Thursday, November 24, 2016

Olympus OM-D E-M1 Mark II Review

Digital Photography Review have published a full review of Olympus' flagship Micro Four Third camera.

Snippets from the conclusion follow:

"The Olympus OM-D E-M1 Mark II is befitting of the term 'flagship,' and performs every bit as quickly as such a title implies - and it should, given the $2000 MSRP (body-only). In terms of outright speed, the E-M1 II is unmatched in the world of Micro Four Thirds cameras, and gives many higher-specced cameras with larger sensors a run for their money. But the fact remains, the sensor in the E-M1 II is only a quarter of the size of a full-frame, 35mm-sized sensor, and you can purchase a camera with one of those larger sensors for less money."

"The E-M1 II's build quality is top-of-class. The body is made of aluminium and magnesium alloys and feels sturdy. Everything is weather-sealed and the camera proved itself in the continuous rain and cold weather in Iceland."

"Ergonomics are about as good as its gets. The grip is just right, allowing for one-handed shooting with lighter lenses, and the front and rear dials are perfectly placed. The camera is a customisable to the point where it's over-the-top. Twelve buttons and dials can have their function changed, with separate settings for still and video shooting."

"Its biggest feature is undoubtedly its in-body 5-axis image stabilisation. It can reduce shake by a claimed 5.5 stops. We've been able to take handheld 2 second exposures."

Neural Network-based Image Colorization

Satoshi Iizuka, Edgar Simo-Serra & Hiroshi Ishikawa report: [edited]

We provide a service that uses AI to automatically colorize black and white images based on "Let there be Color!: Joint End-to-end Learning of Global and Local Image Priors for Automatic Image Colorization with Simultaneous Classification" Iizuka and Simo-Serra et al. SIGGRAPH 2016.

[Here's some I made up earlier, Ed.]

Thanks to Brook Jordan for the link.

Monday, November 21, 2016

'Conventional' Digital Camera Sales Plummeting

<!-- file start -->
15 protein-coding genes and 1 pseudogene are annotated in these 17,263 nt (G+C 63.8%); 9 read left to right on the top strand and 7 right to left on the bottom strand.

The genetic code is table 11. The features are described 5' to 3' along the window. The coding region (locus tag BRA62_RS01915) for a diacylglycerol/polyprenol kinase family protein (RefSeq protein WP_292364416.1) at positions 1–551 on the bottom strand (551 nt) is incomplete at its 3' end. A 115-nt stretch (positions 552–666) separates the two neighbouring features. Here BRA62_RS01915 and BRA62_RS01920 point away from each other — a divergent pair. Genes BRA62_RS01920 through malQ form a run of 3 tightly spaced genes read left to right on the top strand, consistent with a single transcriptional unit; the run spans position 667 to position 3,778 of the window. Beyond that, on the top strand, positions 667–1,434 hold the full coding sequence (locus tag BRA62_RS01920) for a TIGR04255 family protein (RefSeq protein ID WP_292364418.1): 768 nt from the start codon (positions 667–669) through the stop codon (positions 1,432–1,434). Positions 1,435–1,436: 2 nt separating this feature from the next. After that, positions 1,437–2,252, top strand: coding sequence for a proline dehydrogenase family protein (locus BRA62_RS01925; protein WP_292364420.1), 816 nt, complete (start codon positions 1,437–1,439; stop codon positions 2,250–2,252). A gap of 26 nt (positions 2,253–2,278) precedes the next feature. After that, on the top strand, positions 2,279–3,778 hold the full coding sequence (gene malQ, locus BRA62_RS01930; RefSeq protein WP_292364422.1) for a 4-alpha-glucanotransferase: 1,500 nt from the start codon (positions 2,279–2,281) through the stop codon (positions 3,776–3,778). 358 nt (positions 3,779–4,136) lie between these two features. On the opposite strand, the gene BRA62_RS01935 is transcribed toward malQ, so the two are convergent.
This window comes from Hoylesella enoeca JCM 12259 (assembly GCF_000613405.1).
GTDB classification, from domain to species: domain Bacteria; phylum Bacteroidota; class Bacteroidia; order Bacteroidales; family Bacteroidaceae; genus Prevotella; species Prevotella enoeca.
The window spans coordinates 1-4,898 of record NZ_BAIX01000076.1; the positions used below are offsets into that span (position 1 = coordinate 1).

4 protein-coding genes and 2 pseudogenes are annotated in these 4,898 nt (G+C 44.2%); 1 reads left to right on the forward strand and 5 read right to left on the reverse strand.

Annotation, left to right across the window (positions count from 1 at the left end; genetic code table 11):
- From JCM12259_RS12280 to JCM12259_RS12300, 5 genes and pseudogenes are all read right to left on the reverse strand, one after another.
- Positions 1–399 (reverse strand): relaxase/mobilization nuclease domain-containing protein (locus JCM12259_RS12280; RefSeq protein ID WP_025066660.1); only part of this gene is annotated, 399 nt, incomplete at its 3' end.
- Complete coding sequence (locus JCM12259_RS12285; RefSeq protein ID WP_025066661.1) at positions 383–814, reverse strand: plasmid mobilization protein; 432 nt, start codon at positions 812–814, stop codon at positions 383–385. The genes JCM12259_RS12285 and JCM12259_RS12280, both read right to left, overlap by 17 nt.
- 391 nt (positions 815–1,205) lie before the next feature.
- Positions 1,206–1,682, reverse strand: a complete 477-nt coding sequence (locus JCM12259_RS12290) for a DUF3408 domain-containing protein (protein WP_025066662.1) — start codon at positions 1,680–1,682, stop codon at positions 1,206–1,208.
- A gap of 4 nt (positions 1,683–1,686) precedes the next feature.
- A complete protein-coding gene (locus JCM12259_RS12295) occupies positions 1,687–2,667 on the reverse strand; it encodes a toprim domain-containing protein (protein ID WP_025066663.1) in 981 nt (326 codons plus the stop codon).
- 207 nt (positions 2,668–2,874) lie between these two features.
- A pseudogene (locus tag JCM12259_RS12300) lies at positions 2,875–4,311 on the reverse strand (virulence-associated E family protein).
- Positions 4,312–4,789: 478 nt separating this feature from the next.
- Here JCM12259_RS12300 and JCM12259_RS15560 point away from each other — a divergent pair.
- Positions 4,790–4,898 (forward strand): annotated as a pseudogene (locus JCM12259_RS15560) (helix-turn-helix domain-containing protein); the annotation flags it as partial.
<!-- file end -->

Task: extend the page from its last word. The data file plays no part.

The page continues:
Statista reports: [edited]

“The best camera is the one that’s with you”. This phrase, attributed to photographer Chase Jarvis, explains the impact that smartphone cameras are making on the world of photography. The cameras built into our phones may still be inferior to dedicated digital cameras, but they keep improving and have the advantage of being part of an item that we already carry around with us.

When the first touchscreen smartphones arrived in 2007 and 2008 members of the CIPA, an association of the world’s camera makers, shipped almost 120 million digital cameras.

In 2015, CIPA members shipped 35.4 million digital cameras, down more than 70 percent from peak sales in 2010 – the year that Instagram was launched.

Tuesday, November 15, 2016

Google Music Using Big Data To Build Playlists

Wired reports: [edited]

Google knows where you are, what you’re doing, what you’re thinking and watching and searching for and chatting with your friends about. Which means nobody should be better equipped to soundtrack every second of your life than Google Play Music. The company’s taking advantage of its smarts to deliver you the sounds [it thinks ed.] you want.

Next time you open Google Play Music on any device, the first thing you’ll see is a list of playlists you might like, plus a short description for why the app made any given selection. It’s a bit like Google Now, the predictive feed of everything you probably want to know about right now, except fully focused on music. Think of it as a super-smart, hyper-personalized set of radio station presets. Just open the app, tap one, and go.

To do all this, the Play Music team is tapping into the full Google Data Machine for the first time. It’s choosing playlists by looking at the music you’ve listened to before, of course, but also your search history, your YouTube plays, even what’s in your email and calendar. It considers that data alongside things like time of day, location (a bar is different from a library is different from your office), the weather, and more. So you like classical at work, but you need a boost because it’s raining and you’ve been in meetings all day, plus it’s almost time to get to the gym? Play Music might show you Epic Movie Scores, followed by your favorite workout jams.

Wednesday, November 02, 2016

Moley Robotic Chef

Forbes reports: [edited]

In 2018, Moley will launch the world’s first integrated cooking robot — a robotic kitchen that has access to a number of famous chefs and their recipes. And it will clean up after itself as well.

Two articulated robotic motion capture systems record each movement of the master chef. Among the hundred dishes included in the beta version is Tim Anderson’s crab bisque, a particularly difficult recipe that requires striking the right balance between tomatoes, crabmeat and spices. It took Anderson five attempts to make this soup with the motion capture system.

Once the movements have been recorded, the user can choose the number of portions, type of cuisine, dietary restrictions, calorie count, desired ingredients, cooking method, chef, etc. from the recipe library, before placing pre-packaged containers of measured, washed and cut ingredients on designated spots, and pressing 'start'.

Price: $92,000.